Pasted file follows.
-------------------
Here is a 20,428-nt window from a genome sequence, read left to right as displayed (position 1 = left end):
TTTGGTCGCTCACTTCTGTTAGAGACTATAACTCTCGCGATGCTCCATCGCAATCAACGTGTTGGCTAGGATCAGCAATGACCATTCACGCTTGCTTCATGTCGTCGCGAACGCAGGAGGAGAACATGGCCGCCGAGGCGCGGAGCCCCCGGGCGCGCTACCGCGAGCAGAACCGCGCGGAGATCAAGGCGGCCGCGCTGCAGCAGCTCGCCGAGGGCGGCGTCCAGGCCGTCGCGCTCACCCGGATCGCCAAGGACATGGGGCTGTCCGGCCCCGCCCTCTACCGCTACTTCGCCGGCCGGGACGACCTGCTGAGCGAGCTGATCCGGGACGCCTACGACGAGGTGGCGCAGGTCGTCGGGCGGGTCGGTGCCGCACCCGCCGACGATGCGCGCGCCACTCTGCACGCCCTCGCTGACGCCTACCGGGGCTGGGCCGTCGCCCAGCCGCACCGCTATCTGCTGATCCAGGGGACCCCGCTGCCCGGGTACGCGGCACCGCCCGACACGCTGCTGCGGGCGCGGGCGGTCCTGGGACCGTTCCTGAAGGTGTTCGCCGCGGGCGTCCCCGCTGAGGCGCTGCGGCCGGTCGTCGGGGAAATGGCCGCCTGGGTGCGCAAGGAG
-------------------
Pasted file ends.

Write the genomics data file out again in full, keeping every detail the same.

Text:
Here is a 20,428-nt window from a genome sequence, read left to right as displayed (position 1 = left end):
TTTGGTCGCTCACTTCTGTTAGAGACTATAACTCTCGCGATGCTCCATCGCAATCAACGTGTTGGCTAGGATCAGCAATGACCATTCACGCTTGCTTCATGTCGTCGCGAACGCAGGAGGAGAACATGGCCGCCGAGGCGCGGAGCCCCCGGGCGCGCTACCGCGAGCAGAACCGCGCGGAGATCAAGGCGGCCGCGCTGCAGCAGCTCGCCGAGGGCGGCGTCCAGGCCGTCGCGCTCACCCGGATCGCCAAGGACATGGGGCTGTCCGGCCCCGCCCTCTACCGCTACTTCGCCGGCCGGGACGACCTGCTGAGCGAGCTGATCCGGGACGCCTACGACGAGGTGGCGCAGGTCGTCGGGCGGGTCGGTGCCGCACCCGCCGACGATGCGCGCGCCACTCTGCACGCCCTCGCTGACGCCTACCGGGGCTGGGCCGTCGCCCAGCCGCACCGCTATCTGCTGATCCAGGGGACCCCGCTGCCCGGGTACGCGGCACCGCCCGACACGCTGCTGCGGGCGCGGGCGGTCCTGGGACCGTTCCTGAAGGTGTTCGCCGCGGGCGTCCCCGCTGAGGCGCTGCGGCCGGTCGTCGGGGAAATGGCCGCCTGGGTGCGCAAGGAG